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Madame Kinney, the psychic, is no more, but daughters will carry on

By Bill Stevens, Times Columnist
Published: April 1, 2014 Updated: April 2, 2014 at 12:50 AM
Times (1973)
A vintage billboard points the way to the palmist. She and Bob bought a house in the ’70s before U.S. 19 was a major artery. 

Madame Kinney spent a lifetime peering into the future, but even she could not have envisioned the throng that gathered in St. Petersburg for her memorial.

During three days in February, families of Romanian descent from around the country kept coming, more than 300 people sharing barbecue and stories about a woman they believed to have unique powers.

Whether she did, of course, depends on perspective or faith. But it is certain that for 50 years, Madame Kinney personified her psychic profession in Pasco County while endearing herself to a steady clientele from housewives to politicians. She read palms and tarot cards, gazed into crystal balls and offered guidance on everything from business to romance. She called her talent a gift from God.

She made the news from time to time. She and her husband, Bob Johnson, understood politics, and more to the point that her profession needed regulation to keep out the fly-by-nighters. They came and they went, but Madame Kinney endured and prospered because she and Bob also knew a thing or two about investments and land speculation.

Imagine that, a clairvoyant predicting escalating values.

In between sad moments last week, Bob and daughter Shirley Johnson chuckled about that detail during a conversation at their home in Hudson. They had spent most of the last three years caring for Ruth, Madame Kinney's real name, watching her fight off brain cancer but not other infirmities of age. She died on Feb. 24 at age 82.

The Johnsons wanted to let people know about Ruth's passing, and also to announce that Shirley and her sister, Cindy, are taking over the business.

"We've been so busy caring for mom,'' Shirley said, "and now we want to reopen in her honor. We talked about it. This is what she wanted.''

Shirley said she possesses the same "gift'' as her mother and grandmother, and that she has worked professionally since she was 15. She and Cindy have already set up shop at the USA Fleamarket and soon will reopen at the house on U.S. 19, the one with the big "K'' on the front.

Bob and Ruth bought it in the early 1970s when the road out front, U.S. 19, was just a few lanes. Now it's six lanes.

"She knew the area was going to explode with population,'' said Shirley, 55.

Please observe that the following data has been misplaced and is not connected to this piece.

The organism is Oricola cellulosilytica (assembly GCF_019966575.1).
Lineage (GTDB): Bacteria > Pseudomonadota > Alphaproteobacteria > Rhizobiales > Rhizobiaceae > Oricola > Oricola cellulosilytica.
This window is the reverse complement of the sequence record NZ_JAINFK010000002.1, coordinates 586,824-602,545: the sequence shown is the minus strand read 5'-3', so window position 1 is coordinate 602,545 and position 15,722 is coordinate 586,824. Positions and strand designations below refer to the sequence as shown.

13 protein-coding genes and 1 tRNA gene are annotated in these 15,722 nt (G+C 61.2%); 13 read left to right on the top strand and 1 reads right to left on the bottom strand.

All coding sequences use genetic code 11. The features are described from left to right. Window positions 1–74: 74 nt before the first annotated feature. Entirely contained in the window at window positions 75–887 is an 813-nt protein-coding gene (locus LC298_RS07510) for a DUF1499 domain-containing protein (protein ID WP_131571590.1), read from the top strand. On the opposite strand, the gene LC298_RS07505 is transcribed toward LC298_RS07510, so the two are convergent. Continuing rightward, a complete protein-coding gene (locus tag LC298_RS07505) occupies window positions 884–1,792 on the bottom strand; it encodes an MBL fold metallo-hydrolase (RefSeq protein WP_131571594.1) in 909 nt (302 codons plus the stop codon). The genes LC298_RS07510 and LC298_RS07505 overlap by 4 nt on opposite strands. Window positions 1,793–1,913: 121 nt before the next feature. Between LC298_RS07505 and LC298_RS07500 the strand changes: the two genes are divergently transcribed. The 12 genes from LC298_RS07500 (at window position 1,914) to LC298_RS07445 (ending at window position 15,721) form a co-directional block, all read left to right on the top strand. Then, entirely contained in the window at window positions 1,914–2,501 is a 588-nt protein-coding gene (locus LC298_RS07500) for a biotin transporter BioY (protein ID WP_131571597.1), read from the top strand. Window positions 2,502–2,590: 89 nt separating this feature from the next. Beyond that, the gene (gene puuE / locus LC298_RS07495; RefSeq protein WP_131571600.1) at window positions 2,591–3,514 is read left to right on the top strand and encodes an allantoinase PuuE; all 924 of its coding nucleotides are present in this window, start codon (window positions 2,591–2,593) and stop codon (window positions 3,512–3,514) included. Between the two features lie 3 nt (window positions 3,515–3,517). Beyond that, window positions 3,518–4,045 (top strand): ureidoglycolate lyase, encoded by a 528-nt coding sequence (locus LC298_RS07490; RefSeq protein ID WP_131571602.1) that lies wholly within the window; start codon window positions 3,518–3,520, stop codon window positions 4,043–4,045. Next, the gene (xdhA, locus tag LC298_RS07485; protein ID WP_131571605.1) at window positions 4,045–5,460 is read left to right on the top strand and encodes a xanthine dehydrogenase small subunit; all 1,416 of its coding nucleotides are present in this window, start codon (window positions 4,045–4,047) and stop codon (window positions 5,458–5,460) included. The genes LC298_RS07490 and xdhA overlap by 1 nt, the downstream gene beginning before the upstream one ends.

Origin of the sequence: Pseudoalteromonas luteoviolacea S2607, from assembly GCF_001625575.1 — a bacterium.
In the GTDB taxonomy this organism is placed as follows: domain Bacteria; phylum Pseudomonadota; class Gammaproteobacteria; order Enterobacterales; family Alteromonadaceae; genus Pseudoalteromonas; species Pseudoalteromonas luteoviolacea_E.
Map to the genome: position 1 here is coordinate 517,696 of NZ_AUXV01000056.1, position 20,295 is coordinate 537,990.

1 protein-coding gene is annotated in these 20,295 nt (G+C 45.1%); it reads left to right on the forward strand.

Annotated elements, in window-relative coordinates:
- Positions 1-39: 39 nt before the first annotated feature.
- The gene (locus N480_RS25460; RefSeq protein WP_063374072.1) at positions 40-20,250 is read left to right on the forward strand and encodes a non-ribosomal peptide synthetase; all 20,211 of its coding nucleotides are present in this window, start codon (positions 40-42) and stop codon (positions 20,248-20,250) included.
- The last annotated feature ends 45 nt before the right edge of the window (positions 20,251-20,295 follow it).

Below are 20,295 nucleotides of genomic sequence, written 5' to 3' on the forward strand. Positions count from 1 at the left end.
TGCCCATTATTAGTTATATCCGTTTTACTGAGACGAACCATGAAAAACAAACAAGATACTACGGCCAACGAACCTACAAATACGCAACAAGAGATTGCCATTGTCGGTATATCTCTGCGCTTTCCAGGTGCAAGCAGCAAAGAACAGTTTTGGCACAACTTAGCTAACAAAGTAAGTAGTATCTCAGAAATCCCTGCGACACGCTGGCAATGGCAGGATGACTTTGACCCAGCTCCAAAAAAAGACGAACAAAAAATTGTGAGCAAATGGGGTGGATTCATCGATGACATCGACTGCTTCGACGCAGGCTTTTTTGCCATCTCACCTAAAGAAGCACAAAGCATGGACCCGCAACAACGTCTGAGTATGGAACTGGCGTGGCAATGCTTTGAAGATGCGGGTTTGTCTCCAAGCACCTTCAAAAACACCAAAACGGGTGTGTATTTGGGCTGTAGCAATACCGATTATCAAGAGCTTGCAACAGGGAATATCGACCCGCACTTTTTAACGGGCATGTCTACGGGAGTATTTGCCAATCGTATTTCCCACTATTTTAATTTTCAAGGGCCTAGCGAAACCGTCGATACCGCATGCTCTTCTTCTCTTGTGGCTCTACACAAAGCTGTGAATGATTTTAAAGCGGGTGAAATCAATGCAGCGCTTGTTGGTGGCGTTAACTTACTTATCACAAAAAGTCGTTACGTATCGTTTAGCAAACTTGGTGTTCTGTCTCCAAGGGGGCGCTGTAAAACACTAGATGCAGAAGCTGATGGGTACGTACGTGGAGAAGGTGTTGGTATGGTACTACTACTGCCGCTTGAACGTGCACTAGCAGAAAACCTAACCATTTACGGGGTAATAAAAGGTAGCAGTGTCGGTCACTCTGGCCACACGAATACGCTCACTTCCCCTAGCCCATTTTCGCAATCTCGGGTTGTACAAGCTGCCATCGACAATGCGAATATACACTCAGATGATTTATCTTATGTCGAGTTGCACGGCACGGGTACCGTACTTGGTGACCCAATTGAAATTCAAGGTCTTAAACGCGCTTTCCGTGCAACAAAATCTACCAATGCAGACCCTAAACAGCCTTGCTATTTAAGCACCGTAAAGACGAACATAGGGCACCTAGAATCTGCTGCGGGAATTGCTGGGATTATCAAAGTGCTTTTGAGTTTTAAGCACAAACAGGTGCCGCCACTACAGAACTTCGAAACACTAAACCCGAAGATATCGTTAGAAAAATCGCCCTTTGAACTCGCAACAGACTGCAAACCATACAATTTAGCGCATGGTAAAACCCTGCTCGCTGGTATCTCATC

Ruth began her readings as a girl traveling with her mother in carnivals. Her grandparents knew Bob's grandparents from Romania, and they helped put Ruth and Bob together.

"Arranged marriages were very common in our culture,'' explained Bob, 84. "We fell very much in love, so I'd say it worked. We were married 62 years.''

They discovered eastern Pasco after working carnivals in Orlando. They settled on 7 acres near U.S. 301 in 1962 and raised chickens, cows and pigs while Madame Kinney built her base. Kinney was her Romanian name.

The Johnsons had five children, all of whom graduated from Pasco High School. The family stood out. "There weren't any other Romanians in Dade City,'' Shirley said. "But we didn't experience any prejudice. It was a good place to grow up.''

Johnson is not exactly a Romanian name. Bob explained that it evolved from his grandfather, whose first name was John. "People would say go see John and sons, and it stuck.'' He said the family name was Uwanawich, but he wasn't sure of the spelling.

"We've been Johnsons forever,'' he said.

He enjoyed running his wife's business and dealing with politicians, even helping in campaigns. But Bob kept in the background and designed advertising campaigns that labeled Madame Kinney "a gifted spiritualist medium superior to any reader you have every consulted.''

In a story in the Times years ago, she offered her own assessment of her talent. "You see things, you feel things and know things, but they have to be presented to the client in a way that he or she can handle and understand … It takes years of experience to learn how to apply the gift.''

"Nobody did it better,'' said her husband. "Nobody.''